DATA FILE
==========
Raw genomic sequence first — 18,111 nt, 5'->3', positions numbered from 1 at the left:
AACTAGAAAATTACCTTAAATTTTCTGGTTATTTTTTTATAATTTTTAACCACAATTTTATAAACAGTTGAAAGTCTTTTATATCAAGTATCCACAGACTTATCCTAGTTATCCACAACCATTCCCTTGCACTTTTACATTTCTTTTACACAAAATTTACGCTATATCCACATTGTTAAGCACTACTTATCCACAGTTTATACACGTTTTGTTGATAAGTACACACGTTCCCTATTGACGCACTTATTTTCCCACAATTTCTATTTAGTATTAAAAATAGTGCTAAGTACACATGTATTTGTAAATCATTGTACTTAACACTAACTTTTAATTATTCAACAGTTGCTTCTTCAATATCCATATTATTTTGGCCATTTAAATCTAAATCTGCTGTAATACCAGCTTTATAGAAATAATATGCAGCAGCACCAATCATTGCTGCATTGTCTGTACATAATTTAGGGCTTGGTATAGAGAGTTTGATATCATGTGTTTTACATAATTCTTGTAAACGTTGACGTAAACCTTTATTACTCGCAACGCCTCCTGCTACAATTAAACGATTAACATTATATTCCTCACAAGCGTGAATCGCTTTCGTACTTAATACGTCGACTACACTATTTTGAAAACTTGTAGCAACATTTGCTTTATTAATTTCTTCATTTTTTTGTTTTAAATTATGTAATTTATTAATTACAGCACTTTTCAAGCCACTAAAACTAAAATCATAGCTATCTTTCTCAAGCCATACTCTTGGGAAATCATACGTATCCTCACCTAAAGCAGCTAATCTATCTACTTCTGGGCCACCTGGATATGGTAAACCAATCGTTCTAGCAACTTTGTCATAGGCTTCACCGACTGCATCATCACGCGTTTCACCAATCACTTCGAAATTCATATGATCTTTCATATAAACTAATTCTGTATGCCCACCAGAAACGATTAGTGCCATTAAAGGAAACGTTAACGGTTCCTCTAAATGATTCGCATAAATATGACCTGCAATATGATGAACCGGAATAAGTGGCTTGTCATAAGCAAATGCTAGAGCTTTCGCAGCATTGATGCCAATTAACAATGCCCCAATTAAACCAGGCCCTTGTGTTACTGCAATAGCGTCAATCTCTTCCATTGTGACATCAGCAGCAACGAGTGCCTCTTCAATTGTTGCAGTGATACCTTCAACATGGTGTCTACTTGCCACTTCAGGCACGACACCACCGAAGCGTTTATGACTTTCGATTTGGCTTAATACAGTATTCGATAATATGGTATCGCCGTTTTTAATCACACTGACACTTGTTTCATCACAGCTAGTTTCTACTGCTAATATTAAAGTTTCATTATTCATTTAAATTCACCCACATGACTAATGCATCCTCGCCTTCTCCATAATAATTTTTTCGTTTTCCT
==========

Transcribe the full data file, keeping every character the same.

Raw genomic sequence first — 18,111 nt, 5'->3', positions numbered from 1 at the left:
AACTAGAAAATTACCTTAAATTTTCTGGTTATTTTTTTATAATTTTTAACCACAATTTTATAAACAGTTGAAAGTCTTTTATATCAAGTATCCACAGACTTATCCTAGTTATCCACAACCATTCCCTTGCACTTTTACATTTCTTTTACACAAAATTTACGCTATATCCACATTGTTAAGCACTACTTATCCACAGTTTATACACGTTTTGTTGATAAGTACACACGTTCCCTATTGACGCACTTATTTTCCCACAATTTCTATTTAGTATTAAAAATAGTGCTAAGTACACATGTATTTGTAAATCATTGTACTTAACACTAACTTTTAATTATTCAACAGTTGCTTCTTCAATATCCATATTATTTTGGCCATTTAAATCTAAATCTGCTGTAATACCAGCTTTATAGAAATAATATGCAGCAGCACCAATCATTGCTGCATTGTCTGTACATAATTTAGGGCTTGGTATAGAGAGTTTGATATCATGTGTTTTACATAATTCTTGTAAACGTTGACGTAAACCTTTATTACTCGCAACGCCTCCTGCTACAATTAAACGATTAACATTATATTCCTCACAAGCGTGAATCGCTTTCGTACTTAATACGTCGACTACACTATTTTGAAAACTTGTAGCAACATTTGCTTTATTAATTTCTTCATTTTTTTGTTTTAAATTATGTAATTTATTAATTACAGCACTTTTCAAGCCACTAAAACTAAAATCATAGCTATCTTTCTCAAGCCATACTCTTGGGAAATCATACGTATCCTCACCTAAAGCAGCTAATCTATCTACTTCTGGGCCACCTGGATATGGTAAACCAATCGTTCTAGCAACTTTGTCATAGGCTTCACCGACTGCATCATCACGCGTTTCACCAATCACTTCGAAATTCATATGATCTTTCATATAAACTAATTCTGTATGCCCACCAGAAACGATTAGTGCCATTAAAGGAAACGTTAACGGTTCCTCTAAATGATTCGCATAAATATGACCTGCAATATGATGAACCGGAATAAGTGGCTTGTCATAAGCAAATGCTAGAGCTTTCGCAGCATTGATGCCAATTAACAATGCCCCAATTAAACCAGGCCCTTGTGTTACTGCAATAGCGTCAATCTCTTCCATTGTGACATCAGCAGCAACGAGTGCCTCTTCAATTGTTGCAGTGATACCTTCAACATGGTGTCTACTTGCCACTTCAGGCACGACACCACCGAAGCGTTTATGACTTTCGATTTGGCTTAATACAGTATTCGATAATATGGTATCGCCGTTTTTAATCACACTGACACTTGTTTCATCACAGCTAGTTTCTACTGCTAATATTAAAGTTTCATTATTCATTTAAATTCACCCACATGACTAATGCATCCTCGCCTTCTCCATAATAATTTTTTCGTTTTCCT